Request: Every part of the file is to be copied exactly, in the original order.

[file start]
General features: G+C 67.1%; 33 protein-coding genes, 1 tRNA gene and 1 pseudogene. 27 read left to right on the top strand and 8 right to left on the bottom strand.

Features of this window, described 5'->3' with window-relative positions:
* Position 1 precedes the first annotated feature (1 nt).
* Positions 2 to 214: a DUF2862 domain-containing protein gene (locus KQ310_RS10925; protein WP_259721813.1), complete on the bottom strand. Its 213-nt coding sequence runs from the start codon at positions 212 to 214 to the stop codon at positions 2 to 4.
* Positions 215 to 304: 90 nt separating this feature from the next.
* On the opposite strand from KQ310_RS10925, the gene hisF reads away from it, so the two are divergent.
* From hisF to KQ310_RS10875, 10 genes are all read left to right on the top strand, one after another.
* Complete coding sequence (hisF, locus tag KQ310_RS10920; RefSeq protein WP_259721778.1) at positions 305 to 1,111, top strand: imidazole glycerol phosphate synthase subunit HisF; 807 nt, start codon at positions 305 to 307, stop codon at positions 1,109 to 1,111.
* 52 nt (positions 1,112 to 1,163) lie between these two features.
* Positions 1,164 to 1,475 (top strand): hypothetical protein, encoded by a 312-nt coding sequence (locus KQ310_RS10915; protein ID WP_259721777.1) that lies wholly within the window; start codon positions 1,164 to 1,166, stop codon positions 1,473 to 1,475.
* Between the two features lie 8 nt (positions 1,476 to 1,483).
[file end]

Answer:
General features: G+C 67.1%; 33 protein-coding genes, 1 tRNA gene and 1 pseudogene. 27 read left to right on the top strand and 8 right to left on the bottom strand.

Features of this window, described 5'->3' with window-relative positions:
* Position 1 precedes the first annotated feature (1 nt).
* Positions 2 to 214: a DUF2862 domain-containing protein gene (locus KQ310_RS10925; protein WP_259721813.1), complete on the bottom strand. Its 213-nt coding sequence runs from the start codon at positions 212 to 214 to the stop codon at positions 2 to 4.
* Positions 215 to 304: 90 nt separating this feature from the next.
* On the opposite strand from KQ310_RS10925, the gene hisF reads away from it, so the two are divergent.
* From hisF to KQ310_RS10875, 10 genes are all read left to right on the top strand, one after another.
* Complete coding sequence (hisF, locus tag KQ310_RS10920; RefSeq protein WP_259721778.1) at positions 305 to 1,111, top strand: imidazole glycerol phosphate synthase subunit HisF; 807 nt, start codon at positions 305 to 307, stop codon at positions 1,109 to 1,111.
* 52 nt (positions 1,112 to 1,163) lie between these two features.
* Positions 1,164 to 1,475 (top strand): hypothetical protein, encoded by a 312-nt coding sequence (locus KQ310_RS10915; protein ID WP_259721777.1) that lies wholly within the window; start codon positions 1,164 to 1,166, stop codon positions 1,473 to 1,475.
* Between the two features lie 8 nt (positions 1,476 to 1,483).